A case for “nameless” resumes

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Jamal, Billy Bob, Lupe, Gilberto, Mohammad, Ebony, Saschi …

There’s something amazing about chance encounters in hallways. To borrow a quote from John le Carré, “A desk is a dangerous place from which to watch the world.”

During one such meeting, I met someone I knew, someone I’d heard so much about, so I asked what was it about her that every time her name came up in conversations about talent, the response was overwhelmingly, “Oh yes, she is talented and going places here, and quickly.” 

She smiled, then deftly sidestepped my question. Clearly she had something else she wanted to talk to me about, a specific reason why she pulled me aside.

“Terry I think it’s time for us to move to ‘nameless’ resumés when considering candidates for opportunities. All ears now, I asked her to elaborate.

“If we took names off resumes and let the candidates’ qualifications speak for themselves, a diverse team will emerge naturally. I’ve long felt that way. And my team is very diverse, I might add.”

That got me to thinking as we parted company. Removing names is one thing, but how about removing other indicators of a person’s background that may cause others to give an advantage or disadvantage to talented candidates – gender educational background, for example?

And how’s this for a jaw-dropper – what if we took GPAs off as well?

Not long after that encounter, I had a similar conversation about “nameless resumes” at a neighborhood coffee shop with a gentleman from a nearby high-tech firm. He pulled up a seat next to me and had this to say:

“A boss and the personnel working for her interviewed two candidates for a job position: One candidate was Chinese, and the other Indian. Each of the interviewers recommended hiring the Indian candidate, but the boss chose the Chinese candidate instead. The boss privately explained why she had gone against the other recommendations.

“As an Indian female with a surname belonging to a low caste, she was convinced that the Indian male candidate (whose surname belonged to a high caste) would be prejudiced against her. She explained that based on her experience having grown up in India, she knew what to expect and wanted to avoid it.”

Hiring in one’s own image

When all things are equal, individuals tend to gravitate toward the “known” rather than the “unknown,” and name recognition and familiarity is probably no exception. Additional research shows bias can turn up in interviews because of “affinity bias” (we prefer people who are like us) or “confirmation bias” (when we look for confirmation of our conscious or unconscious stereotypes).

Experts caution that the first step in addressing this kind of bias is to acknowledge that it is frequently not intentional and simply reflects the way our brains work as human beings. Creating defensiveness will not create change.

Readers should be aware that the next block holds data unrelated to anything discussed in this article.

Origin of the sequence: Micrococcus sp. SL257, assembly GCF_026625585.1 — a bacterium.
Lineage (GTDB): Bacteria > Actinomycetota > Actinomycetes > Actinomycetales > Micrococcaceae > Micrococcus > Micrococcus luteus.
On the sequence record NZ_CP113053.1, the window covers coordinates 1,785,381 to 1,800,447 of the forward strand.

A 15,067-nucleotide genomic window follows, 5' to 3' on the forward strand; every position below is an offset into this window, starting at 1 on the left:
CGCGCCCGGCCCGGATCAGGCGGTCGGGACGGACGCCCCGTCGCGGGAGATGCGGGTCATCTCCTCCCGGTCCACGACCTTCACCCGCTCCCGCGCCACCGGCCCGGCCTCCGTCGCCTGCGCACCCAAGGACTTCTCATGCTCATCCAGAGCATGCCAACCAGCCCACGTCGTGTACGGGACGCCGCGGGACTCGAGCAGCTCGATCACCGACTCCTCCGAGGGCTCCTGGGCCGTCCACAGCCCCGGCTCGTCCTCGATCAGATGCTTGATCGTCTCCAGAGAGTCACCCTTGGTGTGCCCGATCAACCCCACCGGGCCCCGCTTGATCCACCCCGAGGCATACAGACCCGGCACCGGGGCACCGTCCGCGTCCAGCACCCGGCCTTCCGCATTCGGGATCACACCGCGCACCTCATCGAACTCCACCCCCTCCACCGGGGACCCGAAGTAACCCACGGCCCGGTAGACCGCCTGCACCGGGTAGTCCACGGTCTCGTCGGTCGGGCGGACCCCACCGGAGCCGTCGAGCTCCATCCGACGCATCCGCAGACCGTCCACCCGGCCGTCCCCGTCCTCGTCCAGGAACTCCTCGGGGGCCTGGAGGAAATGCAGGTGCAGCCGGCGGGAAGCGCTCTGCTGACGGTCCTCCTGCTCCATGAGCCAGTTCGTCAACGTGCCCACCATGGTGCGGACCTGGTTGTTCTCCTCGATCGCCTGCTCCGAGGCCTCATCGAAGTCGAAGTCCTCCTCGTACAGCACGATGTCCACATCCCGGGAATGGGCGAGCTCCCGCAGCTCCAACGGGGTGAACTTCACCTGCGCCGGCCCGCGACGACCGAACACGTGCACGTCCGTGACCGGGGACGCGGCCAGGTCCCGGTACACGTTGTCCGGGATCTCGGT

Here are ways to manage this kind of bias in the interviewing and selection processes:

  • Remove the names and addresses of applicants from resumes before they are circulated.
  • Structure interviews so that all candidates for the same position are asked the same questions.
  • Use multiple interviewers with diverse backgrounds.
  • Use group interviews.

A parting true story

Years ago an organization came to grips with the reality that it had virtually no diversity and met as a leadership team of 20 managers to figure out what to do to address the problem.

“Our problem is not getting qualified candidates from our recruiting and staffing team,” said one manager. “That’s so true,” said another. “Based on the low quality resumes I’m seeing, there’s no way we should hire them just to achieve diversity. The folks in HR must produce better candidates.”

Later HR reconvened a meeting with this team with a new list of resumés for the team to pore over, but with the names of candidates, as well as their universities, omitted from each in the stack of resumes.

“C’mon, you’ve got to do better than this HR,” said one leader after reading the resumes. “I agree,” said another. “This is still another very weak slate. Where on Earth did you get these resumes from?”

Said the HR person: “Actually these are the resumes of those of you in this room, the ones that got you hired here in the first place. We just removed your names and the schools you attended from them!”

Not long after, diversity in that organization increased significantly!

Questions for a thoughtful analysis:

  1. What assumptions did you make, if any, about the names that appeared at the outset of this column? What visual images did they conjure up in your mind?
  2. If names, universities and other indicators of candidates’ background are removed and the “diversity” of the organization remains unchanged, what could that mean?
  3. Although the likelihood of removing these indicators from resumes is probably nonexistent, what are other ways to reduce the possibility of name-sounding biases in the selection process?
  4. Besides names, what are other ways people may unconsciously be selected in or weeded out?
  5. Reflecting on your responses to the preceding questions, what do you need to do more of, less of, stop doing altogether or start anew to reduce the impact of hidden biases that let some in and keep other out? What’s the incentive for you to do so?
  6. If you can think of, say, five people you know who could possibly benefit from reading this column and the questions for a thoughtful analysis, whose names would appear on your list? What stops you from passing this one along?
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